Under Review

here be monsters

Here Be Monsters

Podcast Series

KRCW; 24/05/2017

author
Hailey Mah

“I have no idea where this will lead us, but I have a definite feeling it will be a place both wonderful and strange.”

You may recognize this quote from David Lynch’s Twin Peaks – yet, it also perfectly sums up the experience of listening to the podcast Here Be Monsters. Like Lynch’s cult TV series, Here Be Monsters gives the audience an unforgettable glimpse of the secrets lurking in our everyday world. But, unlike Dale Cooper and the Black Lodge, these secrets actually exist.

Produced out of the Los Angeles-based KCRW, Here Be Monsters is a self-professed “podcast about the unknown.” Each episode begins by flooding one’s ears with intimate voiceovers, and one’s mind with equal parts excitement and trepidation. Topics revolve around science, death, religion, and politics, yet the stories being told often defy such simple labels.

In a compelling recent episode, “Sagittarius Has $45,” the subject reveals the toll that sex addiction has taken on his everyday life. His knowing wife keeps tabs on him at at all times of day to keep him in check. However, the constant pull of his addiction, which he projects onto an alter ego, is always present. This heavy tale is paired with a soundscape of guttural growling and distortion, emphasizing the moral ambiguity and struggle at play.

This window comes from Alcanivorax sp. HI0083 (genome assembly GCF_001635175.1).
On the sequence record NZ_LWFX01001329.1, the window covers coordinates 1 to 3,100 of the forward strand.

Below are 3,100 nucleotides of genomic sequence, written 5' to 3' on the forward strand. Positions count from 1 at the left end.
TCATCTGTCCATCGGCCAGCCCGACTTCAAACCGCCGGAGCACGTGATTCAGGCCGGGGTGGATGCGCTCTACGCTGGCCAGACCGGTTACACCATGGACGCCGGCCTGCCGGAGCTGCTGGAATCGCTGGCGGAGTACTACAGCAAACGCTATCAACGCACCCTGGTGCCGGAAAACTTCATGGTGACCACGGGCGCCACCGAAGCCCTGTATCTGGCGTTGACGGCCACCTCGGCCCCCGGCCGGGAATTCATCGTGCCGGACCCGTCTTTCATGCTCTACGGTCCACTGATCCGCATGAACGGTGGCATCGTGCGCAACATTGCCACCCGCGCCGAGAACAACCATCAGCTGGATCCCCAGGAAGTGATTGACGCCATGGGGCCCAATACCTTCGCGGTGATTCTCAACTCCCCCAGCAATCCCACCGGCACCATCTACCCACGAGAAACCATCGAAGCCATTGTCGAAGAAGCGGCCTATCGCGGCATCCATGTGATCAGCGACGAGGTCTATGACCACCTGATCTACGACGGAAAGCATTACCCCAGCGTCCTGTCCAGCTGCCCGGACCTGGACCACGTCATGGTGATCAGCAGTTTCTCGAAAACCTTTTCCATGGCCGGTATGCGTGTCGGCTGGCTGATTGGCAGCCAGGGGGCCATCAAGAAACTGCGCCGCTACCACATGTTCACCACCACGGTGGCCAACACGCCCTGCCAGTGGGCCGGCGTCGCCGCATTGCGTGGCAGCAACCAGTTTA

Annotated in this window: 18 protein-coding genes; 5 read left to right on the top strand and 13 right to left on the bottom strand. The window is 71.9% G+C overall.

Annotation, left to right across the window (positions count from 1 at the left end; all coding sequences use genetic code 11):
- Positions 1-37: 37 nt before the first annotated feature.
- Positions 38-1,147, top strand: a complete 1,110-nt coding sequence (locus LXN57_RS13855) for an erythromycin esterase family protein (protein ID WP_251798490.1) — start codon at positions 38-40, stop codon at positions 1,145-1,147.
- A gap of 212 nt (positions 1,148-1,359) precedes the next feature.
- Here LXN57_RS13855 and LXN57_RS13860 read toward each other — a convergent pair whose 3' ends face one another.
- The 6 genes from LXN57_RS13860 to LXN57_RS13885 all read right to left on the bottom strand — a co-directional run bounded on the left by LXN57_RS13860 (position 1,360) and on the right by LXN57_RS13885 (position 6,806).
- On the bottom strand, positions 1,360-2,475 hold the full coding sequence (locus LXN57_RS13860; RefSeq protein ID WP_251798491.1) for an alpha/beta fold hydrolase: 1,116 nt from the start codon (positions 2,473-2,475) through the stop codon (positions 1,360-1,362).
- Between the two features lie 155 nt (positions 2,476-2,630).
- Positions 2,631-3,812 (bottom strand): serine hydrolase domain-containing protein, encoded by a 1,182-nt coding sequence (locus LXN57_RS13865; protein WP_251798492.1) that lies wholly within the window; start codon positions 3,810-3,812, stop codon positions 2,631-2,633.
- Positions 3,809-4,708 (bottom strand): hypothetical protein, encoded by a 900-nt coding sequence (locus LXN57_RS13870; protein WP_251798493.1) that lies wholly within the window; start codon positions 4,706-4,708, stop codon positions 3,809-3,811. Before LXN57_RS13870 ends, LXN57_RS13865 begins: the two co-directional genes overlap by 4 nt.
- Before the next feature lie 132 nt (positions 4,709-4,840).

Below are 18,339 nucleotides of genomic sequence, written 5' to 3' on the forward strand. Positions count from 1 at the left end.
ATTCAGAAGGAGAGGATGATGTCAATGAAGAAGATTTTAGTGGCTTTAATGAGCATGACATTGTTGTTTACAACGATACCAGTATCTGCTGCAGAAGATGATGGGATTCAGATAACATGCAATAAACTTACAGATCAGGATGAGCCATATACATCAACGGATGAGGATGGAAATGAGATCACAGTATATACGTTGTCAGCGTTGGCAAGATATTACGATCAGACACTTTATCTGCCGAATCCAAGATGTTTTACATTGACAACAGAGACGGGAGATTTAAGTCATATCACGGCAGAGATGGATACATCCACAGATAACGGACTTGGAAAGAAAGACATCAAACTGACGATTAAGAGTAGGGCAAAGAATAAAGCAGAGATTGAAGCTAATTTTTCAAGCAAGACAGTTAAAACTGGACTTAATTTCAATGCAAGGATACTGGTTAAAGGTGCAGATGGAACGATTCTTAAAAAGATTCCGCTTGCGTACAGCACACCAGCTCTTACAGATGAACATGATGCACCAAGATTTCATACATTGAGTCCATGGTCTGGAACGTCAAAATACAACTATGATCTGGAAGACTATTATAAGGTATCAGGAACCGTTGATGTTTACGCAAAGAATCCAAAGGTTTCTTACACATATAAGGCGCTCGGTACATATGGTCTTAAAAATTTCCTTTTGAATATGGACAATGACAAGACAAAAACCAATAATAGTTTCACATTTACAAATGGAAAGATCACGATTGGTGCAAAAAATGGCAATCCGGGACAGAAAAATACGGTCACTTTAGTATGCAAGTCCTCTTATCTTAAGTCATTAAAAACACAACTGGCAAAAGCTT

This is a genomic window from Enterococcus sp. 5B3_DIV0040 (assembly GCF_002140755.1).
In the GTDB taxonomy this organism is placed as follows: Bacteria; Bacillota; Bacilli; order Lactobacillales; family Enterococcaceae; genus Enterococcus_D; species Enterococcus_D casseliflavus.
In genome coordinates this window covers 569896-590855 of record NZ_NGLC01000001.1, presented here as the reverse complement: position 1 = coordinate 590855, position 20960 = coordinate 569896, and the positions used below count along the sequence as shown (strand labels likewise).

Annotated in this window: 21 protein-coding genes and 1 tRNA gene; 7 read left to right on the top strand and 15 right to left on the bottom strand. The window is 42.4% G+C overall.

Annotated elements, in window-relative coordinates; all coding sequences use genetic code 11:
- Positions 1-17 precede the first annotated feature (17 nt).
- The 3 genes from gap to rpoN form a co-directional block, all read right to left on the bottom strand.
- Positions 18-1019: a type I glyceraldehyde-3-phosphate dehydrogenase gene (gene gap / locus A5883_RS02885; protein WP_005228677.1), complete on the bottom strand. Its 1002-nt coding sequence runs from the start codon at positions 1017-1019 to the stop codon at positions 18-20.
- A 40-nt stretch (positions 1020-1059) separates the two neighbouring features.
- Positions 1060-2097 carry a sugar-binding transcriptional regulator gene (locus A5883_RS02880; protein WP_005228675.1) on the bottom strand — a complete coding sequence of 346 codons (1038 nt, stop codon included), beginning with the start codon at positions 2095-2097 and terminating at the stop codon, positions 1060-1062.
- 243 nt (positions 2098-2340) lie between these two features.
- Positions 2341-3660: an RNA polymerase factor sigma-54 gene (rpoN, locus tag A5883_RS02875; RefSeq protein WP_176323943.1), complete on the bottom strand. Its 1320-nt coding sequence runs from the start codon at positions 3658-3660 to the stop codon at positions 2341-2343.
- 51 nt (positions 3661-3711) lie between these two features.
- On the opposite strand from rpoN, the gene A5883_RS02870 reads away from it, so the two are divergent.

Another episode, “Snow on Date Trees, then On Pines,” describes how Muhammad Tariq’s fight to provide girls in Pakistan education led to persecution, and his ultimate exile to the United States. Now, he is fighting to freely live and love in a country where anti-Muslim sentiment runs strong.The episode explores how the threats of bigotry and bureaucracy from the United States, and corruption in Pakistan, keep Tariq in a frustrating limbo.

At first glance, these stories do not seem to have much in common. However, every episode of Here Be Monsters shines light on the unseen. The show dares to explore perspectives that may exist on the fringes of society, or are otherwise shunned away from. The producers approach them with extraordinary openness and access.

Here Be Monsters is a no-holds-barred dive into an audio world where the cerebral and the taboo coalesce. It’s also a master class in audio storytelling, allowing narratives to unfold with addictive anticipation. The unconventional tales from each episode will follow you around all day, but I guarantee that you will be grateful for their company.